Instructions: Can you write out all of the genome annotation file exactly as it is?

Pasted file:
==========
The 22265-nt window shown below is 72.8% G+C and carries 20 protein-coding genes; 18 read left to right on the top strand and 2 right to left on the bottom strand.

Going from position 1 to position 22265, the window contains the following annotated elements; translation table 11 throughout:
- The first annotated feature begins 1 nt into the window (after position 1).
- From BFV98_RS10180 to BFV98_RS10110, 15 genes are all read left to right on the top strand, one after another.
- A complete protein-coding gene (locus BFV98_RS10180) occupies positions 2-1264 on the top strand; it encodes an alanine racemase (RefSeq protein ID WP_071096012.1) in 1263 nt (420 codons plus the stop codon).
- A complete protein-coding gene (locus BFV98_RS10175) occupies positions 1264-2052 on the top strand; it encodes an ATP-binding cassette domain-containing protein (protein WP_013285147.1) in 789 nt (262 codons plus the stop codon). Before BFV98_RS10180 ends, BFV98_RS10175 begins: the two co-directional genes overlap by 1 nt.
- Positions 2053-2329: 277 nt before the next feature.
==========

The 22265-nt window shown below is 72.8% G+C and carries 20 protein-coding genes; 18 read left to right on the top strand and 2 right to left on the bottom strand.

Going from position 1 to position 22265, the window contains the following annotated elements; translation table 11 throughout:
- The first annotated feature begins 1 nt into the window (after position 1).
- From BFV98_RS10180 to BFV98_RS10110, 15 genes are all read left to right on the top strand, one after another.
- A complete protein-coding gene (locus BFV98_RS10180) occupies positions 2-1264 on the top strand; it encodes an alanine racemase (RefSeq protein ID WP_071096012.1) in 1263 nt (420 codons plus the stop codon).
- A complete protein-coding gene (locus BFV98_RS10175) occupies positions 1264-2052 on the top strand; it encodes an ATP-binding cassette domain-containing protein (protein WP_013285147.1) in 789 nt (262 codons plus the stop codon). Before BFV98_RS10180 ends, BFV98_RS10175 begins: the two co-directional genes overlap by 1 nt.
- Positions 2053-2329: 277 nt before the next feature.